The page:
1. A 50-foot pole is  “fifty feet long” if the pole is lying on the ground, but “fifty feet high” or “fifty feet tall” if it is upright.  In the horizontal plane, “long” is appropriate, but in the vertical direction, “high” is right.
  2. “Up” and “down”, “top” and “bottom” are used in the vertical direction (“The cat went up the tree, to the top”), but on a page, one can also use these words for one of the dimensions (e.g. “He read down the page, and signed at the bottom”), even if the page is physically lying in  a horizontal plane ( e.g. flat on a desk).  But, it is only to one of the page’s two dimensions:  “down” can’t mean from the left to the right; one can read across a page, or down a page, but the two cannot be interchanged.
  3. The expressions “stage-right” and “stage-left” highlight the fact that the meaning of “left” and “right” depends on the orientation assumed:  “stage-right” is the right side of the stage, assuming the stage front is facing the audience; however, we read from “left-to-right” on a page, taking “left” to be the reader’s left, which is the right side of the page (with the front facing the reader).  When you put something in the “left” drawer of a cupboard or dresser, is it your left or the furniture’s left?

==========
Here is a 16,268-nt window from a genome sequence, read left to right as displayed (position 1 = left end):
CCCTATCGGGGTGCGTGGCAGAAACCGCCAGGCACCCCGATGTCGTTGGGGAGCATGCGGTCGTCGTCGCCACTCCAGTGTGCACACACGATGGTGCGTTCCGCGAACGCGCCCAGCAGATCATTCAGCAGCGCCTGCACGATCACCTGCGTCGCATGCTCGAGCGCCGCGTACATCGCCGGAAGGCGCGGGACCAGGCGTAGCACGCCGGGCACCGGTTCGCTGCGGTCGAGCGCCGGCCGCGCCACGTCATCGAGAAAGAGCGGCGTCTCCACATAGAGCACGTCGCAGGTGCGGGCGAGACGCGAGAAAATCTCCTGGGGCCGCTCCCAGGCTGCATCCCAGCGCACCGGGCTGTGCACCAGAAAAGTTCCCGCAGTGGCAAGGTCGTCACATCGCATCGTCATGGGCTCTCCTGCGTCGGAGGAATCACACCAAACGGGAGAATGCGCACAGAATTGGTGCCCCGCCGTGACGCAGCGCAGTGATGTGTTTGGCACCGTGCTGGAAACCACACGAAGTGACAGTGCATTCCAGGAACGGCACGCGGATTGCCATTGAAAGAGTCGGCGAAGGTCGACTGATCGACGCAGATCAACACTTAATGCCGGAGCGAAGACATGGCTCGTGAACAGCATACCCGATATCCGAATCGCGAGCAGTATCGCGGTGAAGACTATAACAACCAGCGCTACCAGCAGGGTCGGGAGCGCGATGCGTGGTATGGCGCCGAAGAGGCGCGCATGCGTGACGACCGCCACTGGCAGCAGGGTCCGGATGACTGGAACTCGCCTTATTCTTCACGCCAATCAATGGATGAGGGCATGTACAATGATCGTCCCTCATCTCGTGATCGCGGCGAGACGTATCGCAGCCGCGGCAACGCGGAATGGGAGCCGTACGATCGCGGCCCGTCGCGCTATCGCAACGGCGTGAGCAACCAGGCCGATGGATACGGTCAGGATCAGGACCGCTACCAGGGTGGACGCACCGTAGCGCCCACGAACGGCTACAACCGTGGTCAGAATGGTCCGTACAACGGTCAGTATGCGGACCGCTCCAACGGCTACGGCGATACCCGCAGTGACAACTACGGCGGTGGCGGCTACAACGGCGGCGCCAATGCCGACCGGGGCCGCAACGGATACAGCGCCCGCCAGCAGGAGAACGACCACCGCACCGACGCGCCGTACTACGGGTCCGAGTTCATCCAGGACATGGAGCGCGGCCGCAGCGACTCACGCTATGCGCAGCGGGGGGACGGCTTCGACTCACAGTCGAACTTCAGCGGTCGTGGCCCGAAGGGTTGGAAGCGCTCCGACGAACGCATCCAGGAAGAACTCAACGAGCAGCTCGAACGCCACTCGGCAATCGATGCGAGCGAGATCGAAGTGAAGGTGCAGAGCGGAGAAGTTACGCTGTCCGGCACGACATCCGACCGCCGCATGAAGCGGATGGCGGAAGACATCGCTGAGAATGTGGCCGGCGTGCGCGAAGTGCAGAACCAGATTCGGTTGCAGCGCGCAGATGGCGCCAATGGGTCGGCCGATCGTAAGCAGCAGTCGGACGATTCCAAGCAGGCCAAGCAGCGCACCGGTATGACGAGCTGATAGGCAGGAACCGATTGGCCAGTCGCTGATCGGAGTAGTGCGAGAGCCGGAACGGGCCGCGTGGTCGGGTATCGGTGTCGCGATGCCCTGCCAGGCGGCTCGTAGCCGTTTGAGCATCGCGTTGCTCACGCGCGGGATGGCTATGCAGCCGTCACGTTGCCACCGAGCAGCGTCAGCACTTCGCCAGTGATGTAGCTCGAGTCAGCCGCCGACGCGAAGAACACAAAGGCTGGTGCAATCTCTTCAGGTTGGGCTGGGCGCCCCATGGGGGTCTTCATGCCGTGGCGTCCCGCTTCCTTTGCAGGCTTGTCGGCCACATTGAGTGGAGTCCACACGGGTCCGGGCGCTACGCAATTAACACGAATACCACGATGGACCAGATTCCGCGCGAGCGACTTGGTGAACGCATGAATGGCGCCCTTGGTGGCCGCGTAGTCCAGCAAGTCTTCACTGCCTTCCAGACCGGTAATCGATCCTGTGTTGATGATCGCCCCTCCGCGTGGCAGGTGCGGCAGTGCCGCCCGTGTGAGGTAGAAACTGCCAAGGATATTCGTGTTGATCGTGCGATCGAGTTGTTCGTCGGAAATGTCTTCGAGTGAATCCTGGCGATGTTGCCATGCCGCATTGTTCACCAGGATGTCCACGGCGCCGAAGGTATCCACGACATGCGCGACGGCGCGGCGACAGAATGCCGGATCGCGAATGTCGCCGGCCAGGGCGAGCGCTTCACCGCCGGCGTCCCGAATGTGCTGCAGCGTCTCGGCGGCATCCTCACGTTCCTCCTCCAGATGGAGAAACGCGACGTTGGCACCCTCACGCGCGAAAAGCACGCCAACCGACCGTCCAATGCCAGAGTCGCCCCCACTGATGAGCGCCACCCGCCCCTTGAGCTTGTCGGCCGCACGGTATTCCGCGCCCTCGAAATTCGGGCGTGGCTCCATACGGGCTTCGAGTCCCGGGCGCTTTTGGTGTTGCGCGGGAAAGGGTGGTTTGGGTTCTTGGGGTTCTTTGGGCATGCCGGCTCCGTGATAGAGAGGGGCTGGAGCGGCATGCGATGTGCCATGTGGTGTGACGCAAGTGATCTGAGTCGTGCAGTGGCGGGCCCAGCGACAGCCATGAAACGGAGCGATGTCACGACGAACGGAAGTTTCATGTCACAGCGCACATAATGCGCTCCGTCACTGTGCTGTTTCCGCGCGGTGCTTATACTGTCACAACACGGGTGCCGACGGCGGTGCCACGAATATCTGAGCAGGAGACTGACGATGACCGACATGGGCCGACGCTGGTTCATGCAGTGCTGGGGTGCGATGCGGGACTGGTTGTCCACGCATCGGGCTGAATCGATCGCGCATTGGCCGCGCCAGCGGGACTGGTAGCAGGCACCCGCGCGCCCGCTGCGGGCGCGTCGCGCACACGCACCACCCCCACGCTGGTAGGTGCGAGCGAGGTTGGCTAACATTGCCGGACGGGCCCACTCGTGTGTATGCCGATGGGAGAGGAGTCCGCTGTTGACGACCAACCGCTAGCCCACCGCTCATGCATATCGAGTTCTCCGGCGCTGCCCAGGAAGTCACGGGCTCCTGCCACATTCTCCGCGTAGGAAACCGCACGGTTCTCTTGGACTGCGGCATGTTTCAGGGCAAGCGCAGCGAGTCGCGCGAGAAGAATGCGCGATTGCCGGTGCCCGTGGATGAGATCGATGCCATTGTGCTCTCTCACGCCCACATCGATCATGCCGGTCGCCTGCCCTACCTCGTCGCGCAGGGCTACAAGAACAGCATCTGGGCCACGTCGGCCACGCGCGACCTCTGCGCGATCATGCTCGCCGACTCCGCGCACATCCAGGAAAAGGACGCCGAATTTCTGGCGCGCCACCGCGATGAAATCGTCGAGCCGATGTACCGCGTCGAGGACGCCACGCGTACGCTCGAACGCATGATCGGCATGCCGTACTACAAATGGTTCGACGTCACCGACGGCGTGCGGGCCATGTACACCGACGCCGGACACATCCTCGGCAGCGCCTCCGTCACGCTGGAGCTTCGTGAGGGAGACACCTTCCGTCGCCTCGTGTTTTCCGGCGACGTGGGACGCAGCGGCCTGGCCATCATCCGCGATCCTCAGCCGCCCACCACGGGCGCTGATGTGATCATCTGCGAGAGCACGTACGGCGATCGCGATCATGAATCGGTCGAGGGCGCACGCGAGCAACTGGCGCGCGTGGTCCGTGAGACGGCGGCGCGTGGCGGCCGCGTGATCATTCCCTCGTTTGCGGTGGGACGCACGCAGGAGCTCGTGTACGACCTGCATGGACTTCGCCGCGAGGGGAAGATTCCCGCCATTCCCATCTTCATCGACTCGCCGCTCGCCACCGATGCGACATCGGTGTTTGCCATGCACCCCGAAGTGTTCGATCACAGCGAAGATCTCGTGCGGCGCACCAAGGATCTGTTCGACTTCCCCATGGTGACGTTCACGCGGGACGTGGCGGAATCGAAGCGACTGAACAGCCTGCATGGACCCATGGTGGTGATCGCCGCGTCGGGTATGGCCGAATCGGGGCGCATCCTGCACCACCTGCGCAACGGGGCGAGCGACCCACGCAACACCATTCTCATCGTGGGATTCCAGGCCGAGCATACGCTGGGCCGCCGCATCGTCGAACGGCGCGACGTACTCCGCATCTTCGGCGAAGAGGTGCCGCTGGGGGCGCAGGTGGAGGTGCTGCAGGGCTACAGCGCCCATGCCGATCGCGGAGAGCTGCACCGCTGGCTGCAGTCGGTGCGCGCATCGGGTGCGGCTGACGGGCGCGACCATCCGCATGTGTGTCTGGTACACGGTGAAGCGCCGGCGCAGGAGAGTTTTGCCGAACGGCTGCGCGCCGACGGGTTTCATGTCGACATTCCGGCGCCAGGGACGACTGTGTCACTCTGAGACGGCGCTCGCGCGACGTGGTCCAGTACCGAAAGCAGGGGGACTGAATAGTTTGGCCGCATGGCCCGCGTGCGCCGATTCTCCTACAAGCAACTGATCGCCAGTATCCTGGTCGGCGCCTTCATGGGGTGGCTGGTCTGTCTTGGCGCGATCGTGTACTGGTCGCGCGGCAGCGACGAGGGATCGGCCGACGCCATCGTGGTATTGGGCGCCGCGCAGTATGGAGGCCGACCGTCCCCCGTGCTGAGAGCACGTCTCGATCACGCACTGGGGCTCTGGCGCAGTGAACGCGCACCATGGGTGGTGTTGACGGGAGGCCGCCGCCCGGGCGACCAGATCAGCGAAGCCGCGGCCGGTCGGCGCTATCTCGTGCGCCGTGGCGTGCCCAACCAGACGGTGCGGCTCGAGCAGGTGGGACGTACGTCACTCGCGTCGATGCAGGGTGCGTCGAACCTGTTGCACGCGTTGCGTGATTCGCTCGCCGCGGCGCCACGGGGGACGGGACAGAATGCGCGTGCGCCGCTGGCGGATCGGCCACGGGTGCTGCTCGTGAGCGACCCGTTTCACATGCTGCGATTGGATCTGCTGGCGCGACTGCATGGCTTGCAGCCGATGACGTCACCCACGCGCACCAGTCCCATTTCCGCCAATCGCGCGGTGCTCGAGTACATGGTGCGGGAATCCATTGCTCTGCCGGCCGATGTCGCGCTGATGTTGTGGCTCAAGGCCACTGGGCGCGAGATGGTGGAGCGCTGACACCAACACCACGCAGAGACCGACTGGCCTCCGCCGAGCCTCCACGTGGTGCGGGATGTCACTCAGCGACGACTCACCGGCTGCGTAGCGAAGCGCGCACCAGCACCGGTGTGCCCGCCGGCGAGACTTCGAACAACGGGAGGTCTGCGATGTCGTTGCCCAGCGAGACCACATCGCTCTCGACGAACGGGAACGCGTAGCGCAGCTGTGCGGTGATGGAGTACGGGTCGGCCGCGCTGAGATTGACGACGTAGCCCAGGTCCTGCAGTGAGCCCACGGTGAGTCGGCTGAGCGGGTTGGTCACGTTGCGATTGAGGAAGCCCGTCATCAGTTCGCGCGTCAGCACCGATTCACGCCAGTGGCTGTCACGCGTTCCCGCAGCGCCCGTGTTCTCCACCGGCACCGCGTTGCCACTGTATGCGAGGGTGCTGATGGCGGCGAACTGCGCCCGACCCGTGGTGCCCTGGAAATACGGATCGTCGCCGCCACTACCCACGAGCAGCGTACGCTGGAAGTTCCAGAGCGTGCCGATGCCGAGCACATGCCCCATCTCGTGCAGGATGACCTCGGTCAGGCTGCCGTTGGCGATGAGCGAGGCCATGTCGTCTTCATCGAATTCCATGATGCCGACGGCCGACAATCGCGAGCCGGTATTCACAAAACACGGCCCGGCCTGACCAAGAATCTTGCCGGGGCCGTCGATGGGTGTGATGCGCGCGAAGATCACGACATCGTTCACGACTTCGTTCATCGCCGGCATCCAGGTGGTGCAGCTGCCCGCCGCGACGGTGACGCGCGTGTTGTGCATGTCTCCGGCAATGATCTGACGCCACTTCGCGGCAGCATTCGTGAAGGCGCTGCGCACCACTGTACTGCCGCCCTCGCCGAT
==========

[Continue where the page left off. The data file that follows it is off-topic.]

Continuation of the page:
4. For me,  it is the case that one lives “on Main Street” but the kids play “in the street”.  My francophone colleagues tell me that in French, depending on the dialect, one can use “dans (in)” or “sur (on)” but not necessarily in the same way as in (my dialect of) English.
  5. With abstract concepts, there is a definite use of prepositions, e.g. one can speak “in English” or “in a dialect of English”  but not *“on English”.  If abstracts are an extension of the use of prepositions in a physical setting, then the extension has some restrictions, perhaps based on the properties in the physical setting.

Basic Concepts

Space

Place:  A place is an entity which occupies part of the space on a stage.

Player:  A player is an entity which can move about on a stage. It occupies some space at any given time, but unlike a place, the space can change.

Prop:  Spatially, a prop is like a player, except that it does not move on its own…something or someone has to move it.

Axes